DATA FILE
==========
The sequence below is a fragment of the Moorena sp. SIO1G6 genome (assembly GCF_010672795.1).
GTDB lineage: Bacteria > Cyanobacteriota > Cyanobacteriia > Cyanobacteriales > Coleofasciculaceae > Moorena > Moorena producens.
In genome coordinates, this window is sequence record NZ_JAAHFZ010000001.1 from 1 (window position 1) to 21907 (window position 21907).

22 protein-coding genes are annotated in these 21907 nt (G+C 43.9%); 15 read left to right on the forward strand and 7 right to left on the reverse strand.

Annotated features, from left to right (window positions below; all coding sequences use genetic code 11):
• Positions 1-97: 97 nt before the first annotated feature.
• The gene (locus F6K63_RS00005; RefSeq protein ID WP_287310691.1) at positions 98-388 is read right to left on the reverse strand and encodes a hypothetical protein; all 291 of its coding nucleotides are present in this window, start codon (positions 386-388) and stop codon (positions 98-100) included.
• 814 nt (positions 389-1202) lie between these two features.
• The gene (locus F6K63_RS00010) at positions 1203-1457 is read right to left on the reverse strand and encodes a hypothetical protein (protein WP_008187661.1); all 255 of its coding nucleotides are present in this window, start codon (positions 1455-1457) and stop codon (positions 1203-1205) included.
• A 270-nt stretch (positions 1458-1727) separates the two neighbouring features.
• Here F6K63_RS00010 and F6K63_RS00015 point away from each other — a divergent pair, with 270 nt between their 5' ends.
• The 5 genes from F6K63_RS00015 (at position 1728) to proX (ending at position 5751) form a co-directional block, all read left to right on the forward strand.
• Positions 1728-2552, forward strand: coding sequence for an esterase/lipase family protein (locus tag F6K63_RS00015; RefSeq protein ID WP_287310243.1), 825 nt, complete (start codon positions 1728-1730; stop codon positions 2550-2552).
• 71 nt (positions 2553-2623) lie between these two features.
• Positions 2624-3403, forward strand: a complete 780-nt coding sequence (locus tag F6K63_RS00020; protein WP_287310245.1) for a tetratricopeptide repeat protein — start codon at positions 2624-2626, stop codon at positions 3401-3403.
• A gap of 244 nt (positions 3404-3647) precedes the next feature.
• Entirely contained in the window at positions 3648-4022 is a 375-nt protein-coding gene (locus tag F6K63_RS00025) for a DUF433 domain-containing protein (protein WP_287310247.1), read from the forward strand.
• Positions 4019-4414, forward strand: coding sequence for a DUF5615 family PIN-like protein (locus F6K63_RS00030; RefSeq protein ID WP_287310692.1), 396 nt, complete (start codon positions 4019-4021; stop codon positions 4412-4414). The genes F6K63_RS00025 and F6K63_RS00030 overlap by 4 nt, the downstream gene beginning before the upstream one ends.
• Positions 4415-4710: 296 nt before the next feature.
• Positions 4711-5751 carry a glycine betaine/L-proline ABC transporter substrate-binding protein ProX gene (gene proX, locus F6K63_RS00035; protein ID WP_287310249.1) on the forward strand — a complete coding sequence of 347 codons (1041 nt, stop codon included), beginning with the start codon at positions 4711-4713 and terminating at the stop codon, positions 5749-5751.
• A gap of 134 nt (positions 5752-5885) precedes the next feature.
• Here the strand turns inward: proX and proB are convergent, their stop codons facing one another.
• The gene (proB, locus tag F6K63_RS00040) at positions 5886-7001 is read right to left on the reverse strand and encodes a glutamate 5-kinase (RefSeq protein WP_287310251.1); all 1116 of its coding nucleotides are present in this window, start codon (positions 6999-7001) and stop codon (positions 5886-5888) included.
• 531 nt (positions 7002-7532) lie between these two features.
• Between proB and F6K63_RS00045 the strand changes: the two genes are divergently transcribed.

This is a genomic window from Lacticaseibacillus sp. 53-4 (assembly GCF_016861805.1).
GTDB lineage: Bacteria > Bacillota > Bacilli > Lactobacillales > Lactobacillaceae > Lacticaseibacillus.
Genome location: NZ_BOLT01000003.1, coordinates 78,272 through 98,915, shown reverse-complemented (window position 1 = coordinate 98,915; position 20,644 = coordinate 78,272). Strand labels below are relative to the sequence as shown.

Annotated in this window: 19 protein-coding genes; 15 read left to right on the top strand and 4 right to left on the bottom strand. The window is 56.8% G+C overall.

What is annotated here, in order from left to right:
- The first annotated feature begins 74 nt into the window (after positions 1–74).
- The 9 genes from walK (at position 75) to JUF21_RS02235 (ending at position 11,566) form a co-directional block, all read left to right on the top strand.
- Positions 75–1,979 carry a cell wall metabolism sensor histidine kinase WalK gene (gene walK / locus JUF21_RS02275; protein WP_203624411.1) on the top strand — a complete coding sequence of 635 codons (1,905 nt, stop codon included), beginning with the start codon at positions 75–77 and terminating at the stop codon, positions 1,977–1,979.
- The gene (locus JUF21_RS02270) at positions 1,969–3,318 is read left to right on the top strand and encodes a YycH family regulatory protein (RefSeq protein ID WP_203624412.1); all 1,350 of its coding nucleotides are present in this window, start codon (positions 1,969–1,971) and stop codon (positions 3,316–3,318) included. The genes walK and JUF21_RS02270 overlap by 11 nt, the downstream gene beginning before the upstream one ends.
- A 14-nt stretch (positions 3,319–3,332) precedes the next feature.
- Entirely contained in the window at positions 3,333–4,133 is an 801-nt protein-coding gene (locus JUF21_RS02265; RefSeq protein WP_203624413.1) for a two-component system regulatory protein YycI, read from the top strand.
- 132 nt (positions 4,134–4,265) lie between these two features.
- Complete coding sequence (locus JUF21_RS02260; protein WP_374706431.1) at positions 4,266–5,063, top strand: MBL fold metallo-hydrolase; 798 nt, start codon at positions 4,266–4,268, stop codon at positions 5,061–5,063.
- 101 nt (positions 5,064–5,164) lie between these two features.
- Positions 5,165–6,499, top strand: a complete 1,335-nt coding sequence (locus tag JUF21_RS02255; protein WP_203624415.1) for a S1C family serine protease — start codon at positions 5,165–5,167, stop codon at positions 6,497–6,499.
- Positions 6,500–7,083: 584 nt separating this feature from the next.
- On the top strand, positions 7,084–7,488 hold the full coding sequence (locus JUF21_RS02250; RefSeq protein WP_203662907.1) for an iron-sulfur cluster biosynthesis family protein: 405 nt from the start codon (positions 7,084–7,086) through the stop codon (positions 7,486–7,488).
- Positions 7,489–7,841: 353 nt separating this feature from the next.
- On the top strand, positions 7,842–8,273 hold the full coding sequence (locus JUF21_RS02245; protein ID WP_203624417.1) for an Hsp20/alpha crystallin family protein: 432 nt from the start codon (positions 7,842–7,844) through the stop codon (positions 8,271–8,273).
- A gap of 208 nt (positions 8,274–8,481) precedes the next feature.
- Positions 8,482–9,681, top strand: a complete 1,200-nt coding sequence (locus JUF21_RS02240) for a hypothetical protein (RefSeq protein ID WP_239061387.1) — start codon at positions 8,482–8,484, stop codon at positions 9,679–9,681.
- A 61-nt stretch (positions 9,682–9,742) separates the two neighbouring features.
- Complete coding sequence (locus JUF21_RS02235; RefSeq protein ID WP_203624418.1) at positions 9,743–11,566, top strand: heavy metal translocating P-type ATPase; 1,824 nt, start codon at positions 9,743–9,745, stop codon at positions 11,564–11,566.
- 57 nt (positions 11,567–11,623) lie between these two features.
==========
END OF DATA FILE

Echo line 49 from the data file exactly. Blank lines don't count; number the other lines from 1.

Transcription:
- 57 nt (positions 11,567–11,623) lie between these two features.